LETTERS: On Beto O’Rourke’s visit to RGV and Hispanic veterans

O’Rourke’s candidacy

It never ceases to amaze me how easily the voters of the Rio Grande Valley are bamboozled by someone who adopts a nickname that somehow bestows some type of Hispanic connection on them. I encourage all supporters of U.S. Rep. Beto O’Rourke to look into the young man’s past. Now his father-in-law, a rich El Paso developer, is bankrolling his campaign to unseat U.S. Sen. Ted Cruz. O’Rourke by the way is listed as one of the richest congressmen in Washington with a net worth of over $7 million, earned from a startup tech company he and his wife ran. Nothing wrong with being rich Beto, but really, you support the legalization of marijuana. Is that a lifestyle choice?

Jake Longoria, Mission

Protecting Hispanic vets

Today, like in the Vietnam War, Latinos are serving with honor and distinction in the military. In these difficult turbulent times with fighting in Afghanistan and when the risk of war with Korea escalates, we should reflect on the sacrifices and contributions that Mexican-Americans have made for our country’s military conflicts — both past and present.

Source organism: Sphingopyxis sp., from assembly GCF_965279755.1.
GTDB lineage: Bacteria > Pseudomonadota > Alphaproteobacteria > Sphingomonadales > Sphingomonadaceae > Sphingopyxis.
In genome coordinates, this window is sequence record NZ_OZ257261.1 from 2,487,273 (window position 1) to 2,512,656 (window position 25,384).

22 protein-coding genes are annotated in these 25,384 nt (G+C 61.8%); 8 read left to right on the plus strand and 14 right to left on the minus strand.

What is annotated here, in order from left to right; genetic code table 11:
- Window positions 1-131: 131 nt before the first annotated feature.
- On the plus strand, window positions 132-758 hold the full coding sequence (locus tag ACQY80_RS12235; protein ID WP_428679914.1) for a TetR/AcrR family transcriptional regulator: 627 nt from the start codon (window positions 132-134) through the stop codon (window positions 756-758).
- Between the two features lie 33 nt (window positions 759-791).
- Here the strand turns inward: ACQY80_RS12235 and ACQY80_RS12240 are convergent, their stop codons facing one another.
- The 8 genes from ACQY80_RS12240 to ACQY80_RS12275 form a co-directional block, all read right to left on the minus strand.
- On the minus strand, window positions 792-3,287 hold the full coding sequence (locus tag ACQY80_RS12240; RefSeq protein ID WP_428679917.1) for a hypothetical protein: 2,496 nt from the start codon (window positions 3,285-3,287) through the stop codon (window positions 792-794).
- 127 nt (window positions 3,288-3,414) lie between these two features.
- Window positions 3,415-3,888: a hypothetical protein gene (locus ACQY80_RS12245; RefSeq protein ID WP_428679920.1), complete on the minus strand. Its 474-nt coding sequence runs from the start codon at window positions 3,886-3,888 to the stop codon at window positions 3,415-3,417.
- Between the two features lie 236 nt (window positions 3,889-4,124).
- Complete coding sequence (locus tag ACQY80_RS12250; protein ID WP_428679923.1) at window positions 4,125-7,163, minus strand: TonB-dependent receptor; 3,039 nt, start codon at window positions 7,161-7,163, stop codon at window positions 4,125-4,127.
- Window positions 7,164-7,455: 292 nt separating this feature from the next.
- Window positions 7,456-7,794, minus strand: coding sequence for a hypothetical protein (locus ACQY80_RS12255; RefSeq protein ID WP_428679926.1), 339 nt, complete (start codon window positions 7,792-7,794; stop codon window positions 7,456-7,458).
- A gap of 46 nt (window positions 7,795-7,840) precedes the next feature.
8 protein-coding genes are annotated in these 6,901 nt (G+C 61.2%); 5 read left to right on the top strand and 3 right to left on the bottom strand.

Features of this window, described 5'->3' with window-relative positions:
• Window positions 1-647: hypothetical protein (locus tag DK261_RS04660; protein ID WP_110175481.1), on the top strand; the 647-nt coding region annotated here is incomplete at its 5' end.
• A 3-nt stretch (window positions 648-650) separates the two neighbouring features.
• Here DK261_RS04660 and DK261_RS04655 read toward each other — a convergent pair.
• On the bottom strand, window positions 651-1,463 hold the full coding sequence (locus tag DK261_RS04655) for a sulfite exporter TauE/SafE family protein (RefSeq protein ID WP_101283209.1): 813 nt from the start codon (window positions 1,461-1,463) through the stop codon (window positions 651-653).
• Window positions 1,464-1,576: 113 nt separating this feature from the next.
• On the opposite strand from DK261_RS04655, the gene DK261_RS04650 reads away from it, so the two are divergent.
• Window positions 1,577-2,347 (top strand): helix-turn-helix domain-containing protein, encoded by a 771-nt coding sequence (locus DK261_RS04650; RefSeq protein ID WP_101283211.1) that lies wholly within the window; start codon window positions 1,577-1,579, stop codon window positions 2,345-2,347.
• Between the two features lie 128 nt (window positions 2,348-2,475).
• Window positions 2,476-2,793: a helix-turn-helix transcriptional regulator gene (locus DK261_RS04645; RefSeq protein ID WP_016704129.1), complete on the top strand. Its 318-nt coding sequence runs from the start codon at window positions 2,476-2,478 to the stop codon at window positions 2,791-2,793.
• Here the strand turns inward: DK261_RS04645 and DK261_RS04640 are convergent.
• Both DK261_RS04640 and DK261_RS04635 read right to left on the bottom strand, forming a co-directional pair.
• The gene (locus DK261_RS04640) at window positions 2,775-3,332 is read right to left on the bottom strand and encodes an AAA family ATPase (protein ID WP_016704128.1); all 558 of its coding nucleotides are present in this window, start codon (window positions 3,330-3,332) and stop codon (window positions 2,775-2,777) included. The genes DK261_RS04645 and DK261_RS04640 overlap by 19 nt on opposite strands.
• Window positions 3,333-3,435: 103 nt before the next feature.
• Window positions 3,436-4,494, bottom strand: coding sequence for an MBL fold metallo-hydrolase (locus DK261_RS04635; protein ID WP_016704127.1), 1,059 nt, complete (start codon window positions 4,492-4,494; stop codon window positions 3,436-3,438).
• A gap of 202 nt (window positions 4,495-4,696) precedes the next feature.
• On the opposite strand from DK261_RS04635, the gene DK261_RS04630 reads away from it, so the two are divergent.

This has not been more dramatic and more shameful than during the Vietnam War when more than 3,070 Latinos gave their lives. Sadly, we do not know how many Latinos served during the Vietnam War. The U.S. Armed Forces didn’t keep good records and classified Latinos as Caucasians. Nonetheless, many more came back home just to find out that their sacrifices were not recognized and their service didn’t earn them the respect they deserved, and they continued to be considered seen as second-class citizens.

Latinos distinguished themselves in the battlefield. They earned 23 Congressional Medal of Honor out of the 269 awards given to Vietnam service men from all branches of service. These heroes came from 11 different states and Puerto Rico. Among these Latino heroes who received a Medal of Honor are five Texans who fought bravely to defend our country’s democratic ideal. They were among the first to get there and among the last ones to leave. We need to make sure Latino soldiers receive the respect and the recognition they deserve.

Jesus Martinez,

Berwyn, Illinois